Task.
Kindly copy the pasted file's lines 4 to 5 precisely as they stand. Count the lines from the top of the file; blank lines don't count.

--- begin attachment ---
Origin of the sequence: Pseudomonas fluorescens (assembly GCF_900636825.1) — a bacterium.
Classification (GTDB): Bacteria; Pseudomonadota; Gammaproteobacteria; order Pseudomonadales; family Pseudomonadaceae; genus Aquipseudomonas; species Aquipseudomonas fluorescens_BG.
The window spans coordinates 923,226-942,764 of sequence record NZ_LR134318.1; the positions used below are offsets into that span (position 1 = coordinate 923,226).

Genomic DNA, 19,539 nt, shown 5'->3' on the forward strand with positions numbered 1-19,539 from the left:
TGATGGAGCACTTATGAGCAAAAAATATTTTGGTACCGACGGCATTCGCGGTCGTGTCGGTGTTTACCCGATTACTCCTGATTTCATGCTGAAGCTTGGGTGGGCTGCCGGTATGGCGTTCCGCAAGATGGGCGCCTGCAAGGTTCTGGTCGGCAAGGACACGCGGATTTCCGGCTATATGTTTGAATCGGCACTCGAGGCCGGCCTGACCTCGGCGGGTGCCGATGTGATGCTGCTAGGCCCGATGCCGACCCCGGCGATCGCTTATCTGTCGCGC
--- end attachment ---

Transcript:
Genomic DNA, 19,539 nt, shown 5'->3' on the forward strand with positions numbered 1-19,539 from the left:
TGATGGAGCACTTATGAGCAAAAAATATTTTGGTACCGACGGCATTCGCGGTCGTGTCGGTGTTTACCCGATTACTCCTGATTTCATGCTGAAGCTTGGGTGGGCTGCCGGTATGGCGTTCCGCAAGATGGGCGCCTGCAAGGTTCTGGTCGGCAAGGACACGCGGATTTCCGGCTATATGTTTGAATCGGCACTCGAGGCCGGCCTGACCTCGGCGGGTGCCGATGTGATGCTGCTAGGCCCGATGCCGACCCCGGCGATCGCTTATCTGTCGCGC